Like the Australian Cricket Board’s stance with Mark Waugh, we thought that we would give Guatemala one more shot to prove itself at the highest level, so we headed to Panajachel on Lago de Atilian. It is a massive mountain lake surrounded my volcanos. It was very beautiful, but once again I couldn’t help but feeling a little let down. You would think that a 126 sq km lake would have some kind of man-eating mythical creature that had been sighted in it but never caught.

We left the lake yesterday and we are now in Honduras. Forgive the whiny, cynical tone of this post, I was sick. Guatemala was great and I would definitely recommend a visit. That said, I think I will have a more enjoyable time in Honduras, beer is half the price and we have already seen a cross-eyed cat.

Two Australian Gringo’s Mexican adventure

After our time in Oceanside Jozza and I arrived in Tijuana full of hope, of better times to come. Armed with Joel’s 1973 Mexican Lonely Planet and all the Spanish that you can pick up from a Speedy Gonzalez cartoon, we headed south.

About twelve hours into our first twenty-four hour bus ride we pulled to halt at a military checkpoint. It was about 2am and the nice man with an M16 made us have a go on the traffic light machine. It was great; I got the green light meaning that I got to keep going. Joel got the red light, so he got a full cavity search.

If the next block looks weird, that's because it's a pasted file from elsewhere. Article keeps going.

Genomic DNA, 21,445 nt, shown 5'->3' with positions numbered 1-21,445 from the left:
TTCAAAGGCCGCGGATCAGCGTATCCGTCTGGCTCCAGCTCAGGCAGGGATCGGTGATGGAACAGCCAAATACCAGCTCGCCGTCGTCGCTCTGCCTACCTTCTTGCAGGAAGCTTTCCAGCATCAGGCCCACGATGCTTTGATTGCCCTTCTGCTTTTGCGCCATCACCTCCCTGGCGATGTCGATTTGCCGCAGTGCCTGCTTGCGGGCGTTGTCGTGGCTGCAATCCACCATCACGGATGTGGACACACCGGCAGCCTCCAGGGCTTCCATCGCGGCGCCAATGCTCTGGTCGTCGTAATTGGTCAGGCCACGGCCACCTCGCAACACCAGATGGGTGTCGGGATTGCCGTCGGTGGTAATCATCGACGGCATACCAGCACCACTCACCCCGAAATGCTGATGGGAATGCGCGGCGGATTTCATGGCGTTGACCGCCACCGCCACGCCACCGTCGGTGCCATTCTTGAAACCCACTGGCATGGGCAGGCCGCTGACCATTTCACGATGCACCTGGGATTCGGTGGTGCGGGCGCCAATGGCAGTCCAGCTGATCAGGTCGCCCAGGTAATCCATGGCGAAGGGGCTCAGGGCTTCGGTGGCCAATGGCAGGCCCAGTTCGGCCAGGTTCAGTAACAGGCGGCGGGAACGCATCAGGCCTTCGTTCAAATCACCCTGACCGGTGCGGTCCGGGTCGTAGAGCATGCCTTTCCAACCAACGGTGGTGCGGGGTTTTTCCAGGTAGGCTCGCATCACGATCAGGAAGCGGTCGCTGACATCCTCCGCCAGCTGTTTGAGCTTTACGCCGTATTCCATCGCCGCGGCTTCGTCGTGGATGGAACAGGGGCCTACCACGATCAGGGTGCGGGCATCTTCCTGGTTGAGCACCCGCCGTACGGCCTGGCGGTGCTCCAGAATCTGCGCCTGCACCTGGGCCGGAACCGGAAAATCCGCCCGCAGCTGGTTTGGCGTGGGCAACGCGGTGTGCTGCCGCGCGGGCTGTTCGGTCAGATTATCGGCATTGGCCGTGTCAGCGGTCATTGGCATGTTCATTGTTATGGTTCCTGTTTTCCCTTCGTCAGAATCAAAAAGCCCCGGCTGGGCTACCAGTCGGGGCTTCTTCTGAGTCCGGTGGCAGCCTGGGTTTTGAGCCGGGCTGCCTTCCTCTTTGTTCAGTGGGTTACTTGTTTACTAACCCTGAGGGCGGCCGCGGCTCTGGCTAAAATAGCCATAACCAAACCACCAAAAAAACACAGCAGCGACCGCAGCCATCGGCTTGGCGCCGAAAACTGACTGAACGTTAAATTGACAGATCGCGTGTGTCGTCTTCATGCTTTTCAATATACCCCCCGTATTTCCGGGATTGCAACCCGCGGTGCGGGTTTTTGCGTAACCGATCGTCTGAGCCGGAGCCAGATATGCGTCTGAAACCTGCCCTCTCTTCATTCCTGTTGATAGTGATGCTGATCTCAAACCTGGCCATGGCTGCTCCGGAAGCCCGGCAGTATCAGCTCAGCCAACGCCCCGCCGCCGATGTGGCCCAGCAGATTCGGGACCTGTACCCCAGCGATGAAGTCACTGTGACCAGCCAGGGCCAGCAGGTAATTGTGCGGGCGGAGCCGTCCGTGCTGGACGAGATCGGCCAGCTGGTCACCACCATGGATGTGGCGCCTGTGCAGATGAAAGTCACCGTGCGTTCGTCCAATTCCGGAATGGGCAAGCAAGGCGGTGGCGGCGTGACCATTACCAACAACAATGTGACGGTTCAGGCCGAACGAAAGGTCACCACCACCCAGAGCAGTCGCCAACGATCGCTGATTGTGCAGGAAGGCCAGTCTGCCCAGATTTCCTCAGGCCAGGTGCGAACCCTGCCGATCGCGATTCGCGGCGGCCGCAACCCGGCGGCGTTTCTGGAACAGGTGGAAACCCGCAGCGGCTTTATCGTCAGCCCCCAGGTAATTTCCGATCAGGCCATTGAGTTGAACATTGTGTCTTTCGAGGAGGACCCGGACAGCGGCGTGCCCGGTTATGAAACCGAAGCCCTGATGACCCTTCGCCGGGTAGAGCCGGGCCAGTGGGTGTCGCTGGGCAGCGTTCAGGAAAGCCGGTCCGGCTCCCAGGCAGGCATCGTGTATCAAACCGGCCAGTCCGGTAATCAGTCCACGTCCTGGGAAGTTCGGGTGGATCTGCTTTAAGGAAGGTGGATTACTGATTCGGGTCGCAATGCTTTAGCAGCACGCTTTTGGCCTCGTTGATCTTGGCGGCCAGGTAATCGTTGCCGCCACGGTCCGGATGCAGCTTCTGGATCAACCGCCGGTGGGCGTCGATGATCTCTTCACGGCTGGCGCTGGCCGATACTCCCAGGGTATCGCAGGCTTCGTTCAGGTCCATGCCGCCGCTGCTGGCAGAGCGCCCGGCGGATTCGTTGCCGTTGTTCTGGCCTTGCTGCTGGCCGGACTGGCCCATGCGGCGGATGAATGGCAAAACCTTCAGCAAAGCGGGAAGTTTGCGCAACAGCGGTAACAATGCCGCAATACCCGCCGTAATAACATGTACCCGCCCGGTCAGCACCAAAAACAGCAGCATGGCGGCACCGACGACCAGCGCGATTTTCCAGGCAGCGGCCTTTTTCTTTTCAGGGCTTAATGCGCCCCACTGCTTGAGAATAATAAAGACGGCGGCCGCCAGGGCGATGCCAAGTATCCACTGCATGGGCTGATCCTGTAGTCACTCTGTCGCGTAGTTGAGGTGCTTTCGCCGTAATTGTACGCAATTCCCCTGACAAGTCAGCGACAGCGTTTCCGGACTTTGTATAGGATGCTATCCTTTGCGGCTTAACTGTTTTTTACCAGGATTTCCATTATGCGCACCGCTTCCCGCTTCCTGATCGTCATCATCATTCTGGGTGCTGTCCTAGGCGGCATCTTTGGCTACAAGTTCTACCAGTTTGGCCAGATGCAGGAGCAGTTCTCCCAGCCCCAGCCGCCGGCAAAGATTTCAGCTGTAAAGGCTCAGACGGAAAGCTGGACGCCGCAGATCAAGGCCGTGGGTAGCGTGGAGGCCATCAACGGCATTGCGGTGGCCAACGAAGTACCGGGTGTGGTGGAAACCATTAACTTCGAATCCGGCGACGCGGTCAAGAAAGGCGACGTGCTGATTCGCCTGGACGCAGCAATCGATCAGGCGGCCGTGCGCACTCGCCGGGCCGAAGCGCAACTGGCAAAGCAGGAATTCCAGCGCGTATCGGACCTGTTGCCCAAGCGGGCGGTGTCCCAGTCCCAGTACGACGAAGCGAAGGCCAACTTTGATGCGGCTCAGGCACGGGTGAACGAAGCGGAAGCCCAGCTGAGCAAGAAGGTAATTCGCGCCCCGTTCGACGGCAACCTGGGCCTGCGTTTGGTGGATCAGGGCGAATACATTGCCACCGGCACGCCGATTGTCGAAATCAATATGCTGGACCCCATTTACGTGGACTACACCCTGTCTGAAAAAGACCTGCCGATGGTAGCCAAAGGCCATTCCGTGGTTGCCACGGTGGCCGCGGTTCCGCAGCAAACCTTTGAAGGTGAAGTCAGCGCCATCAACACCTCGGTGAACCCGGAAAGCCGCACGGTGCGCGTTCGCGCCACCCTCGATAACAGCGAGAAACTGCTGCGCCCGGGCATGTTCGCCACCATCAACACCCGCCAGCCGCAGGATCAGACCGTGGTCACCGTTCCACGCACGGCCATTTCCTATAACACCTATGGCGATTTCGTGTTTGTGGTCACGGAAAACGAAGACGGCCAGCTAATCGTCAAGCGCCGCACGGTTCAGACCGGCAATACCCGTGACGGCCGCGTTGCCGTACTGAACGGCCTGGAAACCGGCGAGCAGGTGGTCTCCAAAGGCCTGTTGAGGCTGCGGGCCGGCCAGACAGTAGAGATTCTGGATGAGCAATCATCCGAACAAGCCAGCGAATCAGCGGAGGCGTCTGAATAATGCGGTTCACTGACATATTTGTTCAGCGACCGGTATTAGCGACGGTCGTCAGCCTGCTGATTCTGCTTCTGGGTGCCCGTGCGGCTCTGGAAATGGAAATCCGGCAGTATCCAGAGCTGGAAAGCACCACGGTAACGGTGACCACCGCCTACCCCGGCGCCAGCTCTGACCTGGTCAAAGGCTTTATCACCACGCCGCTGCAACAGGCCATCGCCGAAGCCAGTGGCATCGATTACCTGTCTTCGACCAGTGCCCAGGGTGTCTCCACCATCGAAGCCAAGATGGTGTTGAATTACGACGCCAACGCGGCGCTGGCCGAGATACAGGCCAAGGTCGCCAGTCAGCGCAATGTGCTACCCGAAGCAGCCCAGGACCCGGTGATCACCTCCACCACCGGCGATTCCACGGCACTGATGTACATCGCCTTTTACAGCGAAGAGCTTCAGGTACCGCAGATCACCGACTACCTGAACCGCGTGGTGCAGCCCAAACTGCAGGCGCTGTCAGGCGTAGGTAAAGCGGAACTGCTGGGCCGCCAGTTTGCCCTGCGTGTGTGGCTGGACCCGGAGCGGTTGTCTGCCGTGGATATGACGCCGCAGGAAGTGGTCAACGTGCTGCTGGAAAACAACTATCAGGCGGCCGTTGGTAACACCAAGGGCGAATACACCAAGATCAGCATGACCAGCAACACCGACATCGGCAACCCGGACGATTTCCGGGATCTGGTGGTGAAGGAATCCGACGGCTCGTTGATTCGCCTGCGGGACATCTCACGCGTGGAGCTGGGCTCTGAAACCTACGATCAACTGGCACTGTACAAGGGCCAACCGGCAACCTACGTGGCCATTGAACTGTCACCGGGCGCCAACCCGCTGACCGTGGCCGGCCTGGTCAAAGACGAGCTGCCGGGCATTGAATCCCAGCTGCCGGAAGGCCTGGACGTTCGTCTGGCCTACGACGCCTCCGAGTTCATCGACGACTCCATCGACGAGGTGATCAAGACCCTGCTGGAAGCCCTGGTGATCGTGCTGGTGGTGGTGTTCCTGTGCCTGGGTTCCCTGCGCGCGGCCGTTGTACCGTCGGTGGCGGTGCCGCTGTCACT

We got to Los Mochis and had a bit of a look around. Local’s friendly, beer not as cheap as you would think. Took the Copper Canyon railway to Creel. Where we held an international language convention with three nature love’n Germans, a couple of French girls, a homeless hippy from Brazil, a fucking nutcase from Slovenia and the two boys from the bush. As you would suspect English won out.

In Creel we had out first Tequila in a Mexican redneck bar, tried to impress the locals by doing them as Stuntman shots, a sniff of the salt, the shot, and a squirt of lemon juice in the eye later and we were looked at like fucking loco Gringo’s.

From Creel we embarked on a 30hr train/bus trip to Puerto Vallarto, Joel had a great time playing pirates while I slept. There we raced other buses on cobblestone streets, paid too much for beer and did some snorkelling. By this time my Spanish was picking up, I could now say ‘No, Gracis’ instead of ‘No’, much to the delight of the locals.

Headed from here to Zihuatenjo, which is a cool little fishing village, great markets and beaches, not an international tourist mecca yet. There we met some Canandian hippies. They were in perfect harmony with nature and their spiritual inner selves despite the fact that Ron still drove some Toyota sportscar that got half a mile to the gallon.

After a couple of days there we headed for the boarder and onto Guatemala. Our Mexican adventure was over. The country hadn’t seen such good times since the ’68 Olympics. The best thing about Mexico is that no matter where you go or what you do, two Mexican dudes with kick arse moustaches wearing white cowboy hats will be sitting on a rock or a roof watching your every move.